Schneider almost drafted a tight end in last year’s great class — and probably should have. Analysts are mixed on whether this draft class is any good, but Schneider should keep his eyes out.
Add a running back or two: The Seahawks have gone through 14 the past two years and really need to find a dependable guy.
The only backs under contract for 2018 are Chris Carson and C.J. Prosise, who both spent much of 2017 on IR. Changeup artist J.D. McKissic is an ERFA and likely will be back as insurance for the injury-prone Prosise, who might not even make it to training camp.
There’s no reason to pay Davis anything beyond the minimum. Eddie Lacy certainly won’t be back, and flash-in-the-pan Rawls is unlikely to return as well.
Like 2016, the draft is loaded with running backs. So expect Schneider to add one to a group that likely will start out as Carson, Davis, Prosise, McKissic and maybe a cheap veteran.
Re-sign Austin Davis: This is a bigger deal than it might have been because Davis played for Schottenheimer and can help Russell Wilson learn the terminology. Davis won’t cost more than the vet minimum again.
Nail the draft: Schneider should be very active once again, moving down from No. 18 to secure picks in the second and third rounds to make up for the picks he gave up for Richardson and Brown.
Schneider currently has picks in these rounds: 1, 4, 5, 5, 5, 7, 7. But he probably will end up with something more like 2, 3, 4, 5, 5, 7, 7 — barring a blockbuster trade of Thomas or a tag-and-trade of Richardson.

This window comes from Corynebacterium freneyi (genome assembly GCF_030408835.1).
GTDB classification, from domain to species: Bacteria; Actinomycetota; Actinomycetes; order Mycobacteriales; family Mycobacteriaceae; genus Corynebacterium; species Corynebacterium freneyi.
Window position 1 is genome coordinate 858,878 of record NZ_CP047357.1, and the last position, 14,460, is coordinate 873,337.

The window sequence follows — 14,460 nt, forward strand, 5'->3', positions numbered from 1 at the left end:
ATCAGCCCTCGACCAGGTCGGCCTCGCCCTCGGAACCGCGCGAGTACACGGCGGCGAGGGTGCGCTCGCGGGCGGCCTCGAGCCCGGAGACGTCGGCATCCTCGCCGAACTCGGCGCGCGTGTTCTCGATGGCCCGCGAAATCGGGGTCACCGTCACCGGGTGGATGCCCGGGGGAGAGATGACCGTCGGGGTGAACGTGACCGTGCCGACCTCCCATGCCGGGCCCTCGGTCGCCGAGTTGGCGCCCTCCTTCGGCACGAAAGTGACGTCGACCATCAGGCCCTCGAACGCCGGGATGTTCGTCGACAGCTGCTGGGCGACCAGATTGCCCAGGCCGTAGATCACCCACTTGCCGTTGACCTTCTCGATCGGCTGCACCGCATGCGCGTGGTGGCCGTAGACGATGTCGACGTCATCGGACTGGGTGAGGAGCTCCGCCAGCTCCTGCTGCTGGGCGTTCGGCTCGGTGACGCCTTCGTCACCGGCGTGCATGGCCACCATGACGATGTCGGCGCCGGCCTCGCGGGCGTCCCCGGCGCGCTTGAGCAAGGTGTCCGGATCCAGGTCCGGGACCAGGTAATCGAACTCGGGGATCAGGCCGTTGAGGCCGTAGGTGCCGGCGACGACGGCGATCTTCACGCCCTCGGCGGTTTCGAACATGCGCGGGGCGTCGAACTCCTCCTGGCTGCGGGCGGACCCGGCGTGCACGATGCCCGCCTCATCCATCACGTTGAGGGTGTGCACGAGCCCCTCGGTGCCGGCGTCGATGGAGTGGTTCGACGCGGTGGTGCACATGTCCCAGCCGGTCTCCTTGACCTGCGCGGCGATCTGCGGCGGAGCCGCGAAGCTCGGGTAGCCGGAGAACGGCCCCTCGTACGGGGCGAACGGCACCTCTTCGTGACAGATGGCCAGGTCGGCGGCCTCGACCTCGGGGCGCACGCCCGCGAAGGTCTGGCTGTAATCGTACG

Schneider’s top targets in the draft need to be pass rusher and offensive line, with running back and tight end also high on the wish list.
Extend other veterans: Frank Clark figures to merit $10 million a year, which would put him above Bennett as the No. 6-paid 4-3 end and 14th among all pass rushers. It’s the perfect slot, since his 19 sacks over the past two years rank 14th in the league.
An extension for Clark would add maybe $2 million in bonus proration to the 2018 cap — not a problem. With Avril likely retiring and Bennett probably in his final year in Seattle, Schneider has to keep Clark (and find Bennett’s successor).
K.J. Wright, 28, should have a solid four years left — he plays with length and savvy rather than speed. He should get $8 million a year — a bump from his $6.75 million APY — in a three-year extension.
Tyler Lockett might have been in line for an extension, too, if he had not had to rally from a broken leg in 2017. The team still could try to keep him for cheap, especially with Paul Richardson likely to leave in free agency, but Lockett would be wise to play out his contract in 2018 and see how much his value grows.